Boris Johnson has come under fire for claiming health data on coronavirus infections has been shared with local councils across the country.
The Local Government Association (LGA) and Association of Directors of Public Health (ADPH) said granular data on infections was still not fully available to local councils and public health experts.
In Leicester, where 300,000 people are facing weeks of lockdown after a spike in infections, one senior NHS doctor said the city’s hospital had no information to help plan its response to the virus.
Dr Jon Bennett, consultant in respiratory and general medicine at the city’s Glenfield Hospital, said on Twitter: “We had no knowledge of any Leicester spike other than seeing more admissions and hearing Matt Hancock announce the Leicester problem.”
He added: “No numbers nor demographic data sharing to help plan our response – still only info from hearsay.”
At prime minister’s questions today, Boris Johnson was asked by Labour leader Sir Keir Starmer why it had taken a week for crucial data on tests performed outside of hospitals – known as pillar 2 – to be shared with officials in Leicester.
Mr Johnson told him he was wrong adding both “pillar 1 and pillar 2 data have been shared not just with Leicester but with all authorities across the country”.
Councils were given access to summary level data earlier this month for the first time and still don’t have routine access to detail such as outbreaks in certain postcode areas.
Cllr Ian Hudspeth, from the LGA, said: “More data is starting to be shared with councils’ directors of public health, which is good news. It is clear that more precise, granular information is needed in order to help councils track down and isolate any specific outbreaks or clusters. This data needs to be provided promptly and shared quickly, with both district councils and upper tier local authorities, to ensure the swiftest and most effective response.”
Shadow health minister Liz Kendall and MP for Leicester West told The Independent: “This makes it crystal clear that local authorities have not been receiving all the testing data they need, as the prime minister claimed. Local councils need detailed information, including on where people live and work, so they can identify the causes of any Covid spikes and take the necessary action to bring infection rates down.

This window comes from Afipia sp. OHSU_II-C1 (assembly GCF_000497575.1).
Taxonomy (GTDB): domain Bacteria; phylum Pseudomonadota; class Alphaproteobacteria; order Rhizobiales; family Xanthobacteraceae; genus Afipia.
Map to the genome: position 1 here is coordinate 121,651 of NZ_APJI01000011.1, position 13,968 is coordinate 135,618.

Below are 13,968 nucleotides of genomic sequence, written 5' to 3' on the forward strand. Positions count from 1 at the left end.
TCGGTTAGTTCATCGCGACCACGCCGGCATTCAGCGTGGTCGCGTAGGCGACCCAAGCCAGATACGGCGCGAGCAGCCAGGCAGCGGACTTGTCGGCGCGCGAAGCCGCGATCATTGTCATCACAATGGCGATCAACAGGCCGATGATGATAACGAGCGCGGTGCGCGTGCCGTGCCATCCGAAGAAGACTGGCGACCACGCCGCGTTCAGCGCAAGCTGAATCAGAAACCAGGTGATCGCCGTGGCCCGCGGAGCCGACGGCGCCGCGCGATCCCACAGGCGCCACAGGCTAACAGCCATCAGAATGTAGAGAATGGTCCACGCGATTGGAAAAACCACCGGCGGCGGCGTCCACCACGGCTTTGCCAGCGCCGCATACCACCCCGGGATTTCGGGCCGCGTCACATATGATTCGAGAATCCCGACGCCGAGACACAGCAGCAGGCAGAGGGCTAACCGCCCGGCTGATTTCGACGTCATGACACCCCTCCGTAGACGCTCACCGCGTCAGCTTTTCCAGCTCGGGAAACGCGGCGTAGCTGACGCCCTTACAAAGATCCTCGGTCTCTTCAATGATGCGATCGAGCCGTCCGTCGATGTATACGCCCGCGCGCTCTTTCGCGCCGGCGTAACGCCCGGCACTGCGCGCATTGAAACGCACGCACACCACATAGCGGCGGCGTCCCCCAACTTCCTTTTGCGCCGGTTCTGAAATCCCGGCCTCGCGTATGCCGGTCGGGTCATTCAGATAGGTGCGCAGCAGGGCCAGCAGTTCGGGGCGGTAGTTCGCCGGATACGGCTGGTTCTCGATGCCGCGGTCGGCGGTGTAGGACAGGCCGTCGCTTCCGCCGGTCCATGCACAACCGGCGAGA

“It is frankly astonishing that this data wasn’t shared right from the start, and the continuing delays and obfuscations are unacceptable. Lessons must be learnt if we are going to ensure what happened in Leicester doesn’t happen elsewhere and that we do everything possible to avoid further local lockdowns.”
Last week councils were given a data-sharing agreement to allow them access to individual patient data but local public health directors say the data needs improving.
It does not currently include data on where people work nor does it show positive tests alongside the total number of tests carried out.
Dr Jeanelle De Gruchy, president of the ADPH, said: “The ADPH has been calling for pillar 2 data to be made available to all directors of public health for many weeks.
“Increasing numbers are able to access this data, which is welcome, and those that don’t should be able to do so in the very near future.
“Timely, high quality and consistent data flows will be a key tool in implementing the local outbreak plans that directors of public health are responsible for.”
An in-depth investigation by The Independent earlier this week revealed the scale of delays and problems in the government’s Lighthouse Laboratories and revealed how the slow start and lack of data sharing had cost lives, according to experts.
The Royal College of GPs said data on patients who had tested positive for the virus was now starting to flow into medical records but there may be a backlog in some cases.
Professor Martin Marshall, chair of the RCGP, said: “The college has called for Covid-19 test results to be updated on individual patient records in a timely manner so that GPs can take this into consideration delivering care to our patients.
“We have been assured that this is now happening, although we are aware that some GP IT systems were activated later than others, and there may be a backlog involved in updating records in some cases.”
He added: “We’re all invested in the NHS test and trace programme working well as we continue to try to control the pandemic. As such, it is essential that GPs have access to high-quality, accurate and timely data in order to deliver holistic care, and effectively manage Covid-19 at a community level.”
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